Elk – A Different Kind of Ruminant

If you are driving just outside the Lake Benton, MN area, you may pass by Jim Kallemeyn’s elk farm. If you don’t notice the tall fencing or the elk in their respective pastures and pens, the telltale signature sound of the animals bugling will certainly alert you to their presence.

Elk, like deer and moose, are part of the Cervidae family that are known for being herbivore ruminants. They have long legs with two toes on each of their hoofed feet. Their heads are long, and their tails are short. Most males in the Cervidae family have antlers.

Until 2013, Jim raised cattle and bison, neither of which he found particularly profitable. That year, he happened to be at an auction in Texas where he saw three elk bulls sell for $22,000 and he was intrigued. Not long later, he was driving in northern Minnesota when he came across an elk farm for sale. According to Jim, “I didn’t buy the farm, but I bought the elk.” Along with the entire herd, some of which were from New Zealand, Jim purchased the farm’s eight-foot-tall chute system that he erected in one of his barns.

What a RACKet
While producers often purchase livestock to haul back to the location of their operation, their antlers complicate this process for elk bulls. Jim says, “Cows can be hauled almost anytime. Elk are often moved in the spring after the bull racks are gone.” Every spring, the bulls shed their antlers. Yet in some cases, such as transport, treatment, or separating two bulls who have become interlocked, Jim must remove the racks himself. Sawing them off with a small wood saw has been hard on Jim’s shoulder. It might be surprising to learn that he does so without using a headgate. Instead, the chute in his barn lifts the animals off the ground, which immobilizes them enough for him to be able to work them.

Jim collects the racks that have been shed or removed and sells them to be used in a variety of ways. Some creators use antlers in art. Other racks become furniture. Antlers have been made into tools and weapons, among other items. Velvety antlers have also been used in Oriental medicine, promoting general health and helping people with arthritis. They have been ground into powders and processed into capsules or thinly sliced to be brewed into tea.

Some will say that deer and elk are not domesticated animals, making them difficult to raise on a farm or ranch. Many people feel that other livestock like cattle, pigs, poultry, and small ruminants have a greater ease of handling, and the return on the feed and labor expense is more significant. Others feel that the versatility of elk makes them a great alternative to more traditional livestock farming, and if done correctly, they require less land and feed than cattle, thus making them less expensive.

Comparing his current elk herd with his bison herd of the past, Jim says. “Bison could kill you any day of the week. The elk won’t. I can always walk in the pen and feed them with buckets.” Although he usually has a good handle on the temperament and needs of the animals, Jim admits, “I have been chased by bulls a few times, and cows can be worse than bulls at times.” Yet, with the correct setup and attention to proper handling, the process can go very smoothly. Jim says, “I have worked over 60 head by myself in an hour. You wait for your chance. They are curious, so when the opportunity comes, they run out when the gates are open. I only need a little help getting them inside to work them.”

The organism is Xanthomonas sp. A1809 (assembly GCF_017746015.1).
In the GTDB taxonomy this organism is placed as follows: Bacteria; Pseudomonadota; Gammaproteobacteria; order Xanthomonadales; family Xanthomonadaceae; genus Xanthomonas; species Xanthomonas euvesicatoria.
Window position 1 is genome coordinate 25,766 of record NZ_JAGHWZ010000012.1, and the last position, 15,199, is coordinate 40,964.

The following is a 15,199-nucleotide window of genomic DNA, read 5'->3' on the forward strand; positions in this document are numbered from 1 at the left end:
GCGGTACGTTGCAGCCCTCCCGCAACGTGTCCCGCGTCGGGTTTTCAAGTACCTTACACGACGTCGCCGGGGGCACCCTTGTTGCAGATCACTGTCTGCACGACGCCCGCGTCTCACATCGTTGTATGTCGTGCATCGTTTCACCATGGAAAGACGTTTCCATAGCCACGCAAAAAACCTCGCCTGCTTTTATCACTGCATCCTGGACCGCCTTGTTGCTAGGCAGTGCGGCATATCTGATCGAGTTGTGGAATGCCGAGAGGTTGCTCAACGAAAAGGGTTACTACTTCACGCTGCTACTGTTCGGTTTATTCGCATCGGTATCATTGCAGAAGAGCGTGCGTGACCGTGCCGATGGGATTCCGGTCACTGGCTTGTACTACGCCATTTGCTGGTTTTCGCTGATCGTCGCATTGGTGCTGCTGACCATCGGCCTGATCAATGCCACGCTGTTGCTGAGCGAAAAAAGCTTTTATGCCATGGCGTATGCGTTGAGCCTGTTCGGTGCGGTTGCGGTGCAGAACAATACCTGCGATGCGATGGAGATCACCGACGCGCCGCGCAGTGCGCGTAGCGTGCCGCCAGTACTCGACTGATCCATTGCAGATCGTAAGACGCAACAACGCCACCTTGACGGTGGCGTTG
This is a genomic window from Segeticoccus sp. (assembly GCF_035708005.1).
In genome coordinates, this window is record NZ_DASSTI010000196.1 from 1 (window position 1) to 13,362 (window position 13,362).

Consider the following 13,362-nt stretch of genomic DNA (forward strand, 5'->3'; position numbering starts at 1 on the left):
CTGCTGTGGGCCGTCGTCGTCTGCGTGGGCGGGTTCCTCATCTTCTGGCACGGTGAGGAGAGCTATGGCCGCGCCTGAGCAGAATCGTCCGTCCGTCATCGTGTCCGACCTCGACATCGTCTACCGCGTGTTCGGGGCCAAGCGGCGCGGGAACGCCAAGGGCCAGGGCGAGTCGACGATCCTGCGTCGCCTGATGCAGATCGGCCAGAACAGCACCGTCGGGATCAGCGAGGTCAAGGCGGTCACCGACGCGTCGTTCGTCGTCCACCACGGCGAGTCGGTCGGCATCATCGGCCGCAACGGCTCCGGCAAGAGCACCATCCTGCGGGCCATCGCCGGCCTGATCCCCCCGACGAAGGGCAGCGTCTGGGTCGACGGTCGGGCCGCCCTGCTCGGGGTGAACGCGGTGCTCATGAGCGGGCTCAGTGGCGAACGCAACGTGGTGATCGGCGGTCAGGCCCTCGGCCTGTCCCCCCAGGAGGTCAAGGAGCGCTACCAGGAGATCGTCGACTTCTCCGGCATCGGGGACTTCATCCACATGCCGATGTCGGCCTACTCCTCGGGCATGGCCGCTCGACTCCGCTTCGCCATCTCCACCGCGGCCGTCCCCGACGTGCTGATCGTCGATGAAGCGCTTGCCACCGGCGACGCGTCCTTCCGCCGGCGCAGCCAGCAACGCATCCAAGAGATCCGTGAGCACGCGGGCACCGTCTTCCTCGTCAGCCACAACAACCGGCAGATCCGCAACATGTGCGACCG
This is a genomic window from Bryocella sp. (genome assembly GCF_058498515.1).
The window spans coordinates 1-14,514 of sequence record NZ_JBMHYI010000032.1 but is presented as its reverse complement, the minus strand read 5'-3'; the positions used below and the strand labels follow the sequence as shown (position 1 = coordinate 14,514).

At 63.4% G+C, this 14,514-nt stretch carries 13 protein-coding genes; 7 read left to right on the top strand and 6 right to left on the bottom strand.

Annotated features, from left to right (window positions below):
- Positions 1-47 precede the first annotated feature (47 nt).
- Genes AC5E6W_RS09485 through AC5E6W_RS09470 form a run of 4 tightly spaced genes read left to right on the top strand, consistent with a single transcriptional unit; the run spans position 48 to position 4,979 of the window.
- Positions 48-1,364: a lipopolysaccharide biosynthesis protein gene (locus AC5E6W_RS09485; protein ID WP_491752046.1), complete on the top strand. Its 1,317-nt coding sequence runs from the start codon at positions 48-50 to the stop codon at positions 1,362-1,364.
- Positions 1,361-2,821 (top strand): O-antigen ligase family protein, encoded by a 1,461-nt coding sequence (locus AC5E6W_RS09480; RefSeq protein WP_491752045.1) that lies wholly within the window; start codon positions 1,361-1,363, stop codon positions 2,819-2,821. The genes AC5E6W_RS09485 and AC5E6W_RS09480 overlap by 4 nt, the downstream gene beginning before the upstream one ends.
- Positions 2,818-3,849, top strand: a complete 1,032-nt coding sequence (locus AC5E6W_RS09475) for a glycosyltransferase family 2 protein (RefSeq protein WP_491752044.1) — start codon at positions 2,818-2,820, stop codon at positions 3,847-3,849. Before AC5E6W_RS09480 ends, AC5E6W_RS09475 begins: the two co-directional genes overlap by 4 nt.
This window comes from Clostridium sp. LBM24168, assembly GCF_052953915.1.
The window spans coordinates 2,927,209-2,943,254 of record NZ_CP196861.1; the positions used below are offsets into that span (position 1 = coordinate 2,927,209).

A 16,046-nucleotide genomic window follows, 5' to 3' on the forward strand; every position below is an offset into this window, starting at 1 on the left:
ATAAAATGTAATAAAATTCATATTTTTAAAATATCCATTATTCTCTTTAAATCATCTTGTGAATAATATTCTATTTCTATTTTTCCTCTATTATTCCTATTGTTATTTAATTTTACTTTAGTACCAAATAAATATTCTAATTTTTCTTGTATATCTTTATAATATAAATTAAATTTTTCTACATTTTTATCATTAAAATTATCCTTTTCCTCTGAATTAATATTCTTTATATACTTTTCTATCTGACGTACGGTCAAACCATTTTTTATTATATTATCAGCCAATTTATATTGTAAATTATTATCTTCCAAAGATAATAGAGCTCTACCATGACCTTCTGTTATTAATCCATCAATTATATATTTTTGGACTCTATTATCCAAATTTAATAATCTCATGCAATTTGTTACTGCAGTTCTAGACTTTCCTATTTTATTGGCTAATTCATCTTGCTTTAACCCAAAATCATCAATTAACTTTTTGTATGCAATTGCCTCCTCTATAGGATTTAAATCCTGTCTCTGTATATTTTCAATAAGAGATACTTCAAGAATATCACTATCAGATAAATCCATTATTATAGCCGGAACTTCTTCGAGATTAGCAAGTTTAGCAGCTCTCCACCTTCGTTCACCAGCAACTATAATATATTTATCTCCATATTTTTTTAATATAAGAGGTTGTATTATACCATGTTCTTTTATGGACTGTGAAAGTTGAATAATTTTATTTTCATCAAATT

Nutrition and environment
Nutritionally, elk require a better forage than cattle. They need a source that offers closer to 16% protein, while the recommendation for cattle is 7%. As a result, producers often take measures like pasture improvements and ration supplementation. Alfalfa and grain are common feedstuffs consumed by elk. During velveting, when the newly growing bone is covered by skin, elk bulls have higher nutritional needs than male cattle.

With access to quality feed, elk fare far better in a farm or ranch setting, particularly during the colder months. Jim says, “In the wild, elk lose up to 1/3 of their body weight during the winter.” Most of his cows weigh over 300 pounds. He is successful at breeding yearlings and credits the feeding program for most of that success.

While nutritional requirements are higher, elk do not need the level of care and attention required by their cattle counterparts. They are strong, hardy, and willing to eat almost anything they can find, including grass, weeds, and tree bark. They often prefer to lie in the snow to shelter, and bedding can be optional.

Looking back on his experiences raising various livestock, Jim realizes he learned a great deal from each venture. He is getting close to thinking about retiring. Although he will miss many aspects of elk farming, Jim feels that his age and the timing of some changes in livestock regulations will make that transition easier.